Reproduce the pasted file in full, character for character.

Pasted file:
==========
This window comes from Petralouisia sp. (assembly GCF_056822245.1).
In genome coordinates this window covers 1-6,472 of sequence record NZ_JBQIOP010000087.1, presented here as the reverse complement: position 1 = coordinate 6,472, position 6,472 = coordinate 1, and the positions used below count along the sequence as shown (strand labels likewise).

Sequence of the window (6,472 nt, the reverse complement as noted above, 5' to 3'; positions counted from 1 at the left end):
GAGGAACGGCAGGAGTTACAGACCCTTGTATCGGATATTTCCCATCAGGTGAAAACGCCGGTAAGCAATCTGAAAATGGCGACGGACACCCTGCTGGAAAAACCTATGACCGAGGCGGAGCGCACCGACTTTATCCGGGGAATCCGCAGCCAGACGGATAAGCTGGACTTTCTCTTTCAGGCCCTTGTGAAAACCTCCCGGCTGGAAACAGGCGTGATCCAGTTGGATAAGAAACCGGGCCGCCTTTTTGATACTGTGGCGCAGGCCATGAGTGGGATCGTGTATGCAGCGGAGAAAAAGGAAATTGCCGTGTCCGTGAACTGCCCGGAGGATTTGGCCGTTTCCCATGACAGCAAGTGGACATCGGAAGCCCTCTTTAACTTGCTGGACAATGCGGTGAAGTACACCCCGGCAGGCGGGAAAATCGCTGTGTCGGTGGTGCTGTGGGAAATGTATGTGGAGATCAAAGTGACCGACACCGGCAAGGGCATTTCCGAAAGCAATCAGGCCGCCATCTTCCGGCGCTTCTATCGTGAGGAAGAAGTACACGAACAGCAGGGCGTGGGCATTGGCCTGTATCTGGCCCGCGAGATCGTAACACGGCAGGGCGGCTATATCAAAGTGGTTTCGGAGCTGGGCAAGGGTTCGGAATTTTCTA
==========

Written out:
This window comes from Petralouisia sp. (assembly GCF_056822245.1).
In genome coordinates this window covers 1-6,472 of sequence record NZ_JBQIOP010000087.1, presented here as the reverse complement: position 1 = coordinate 6,472, position 6,472 = coordinate 1, and the positions used below count along the sequence as shown (strand labels likewise).

Sequence of the window (6,472 nt, the reverse complement as noted above, 5' to 3'; positions counted from 1 at the left end):
GAGGAACGGCAGGAGTTACAGACCCTTGTATCGGATATTTCCCATCAGGTGAAAACGCCGGTAAGCAATCTGAAAATGGCGACGGACACCCTGCTGGAAAAACCTATGACCGAGGCGGAGCGCACCGACTTTATCCGGGGAATCCGCAGCCAGACGGATAAGCTGGACTTTCTCTTTCAGGCCCTTGTGAAAACCTCCCGGCTGGAAACAGGCGTGATCCAGTTGGATAAGAAACCGGGCCGCCTTTTTGATACTGTGGCGCAGGCCATGAGTGGGATCGTGTATGCAGCGGAGAAAAAGGAAATTGCCGTGTCCGTGAACTGCCCGGAGGATTTGGCCGTTTCCCATGACAGCAAGTGGACATCGGAAGCCCTCTTTAACTTGCTGGACAATGCGGTGAAGTACACCCCGGCAGGCGGGAAAATCGCTGTGTCGGTGGTGCTGTGGGAAATGTATGTGGAGATCAAAGTGACCGACACCGGCAAGGGCATTTCCGAAAGCAATCAGGCCGCCATCTTCCGGCGCTTCTATCGTGAGGAAGAAGTACACGAACAGCAGGGCGTGGGCATTGGCCTGTATCTGGCCCGCGAGATCGTAACACGGCAGGGCGGCTATATCAAAGTGGTTTCGGAGCTGGGCAAGGGTTCGGAATTTTCTA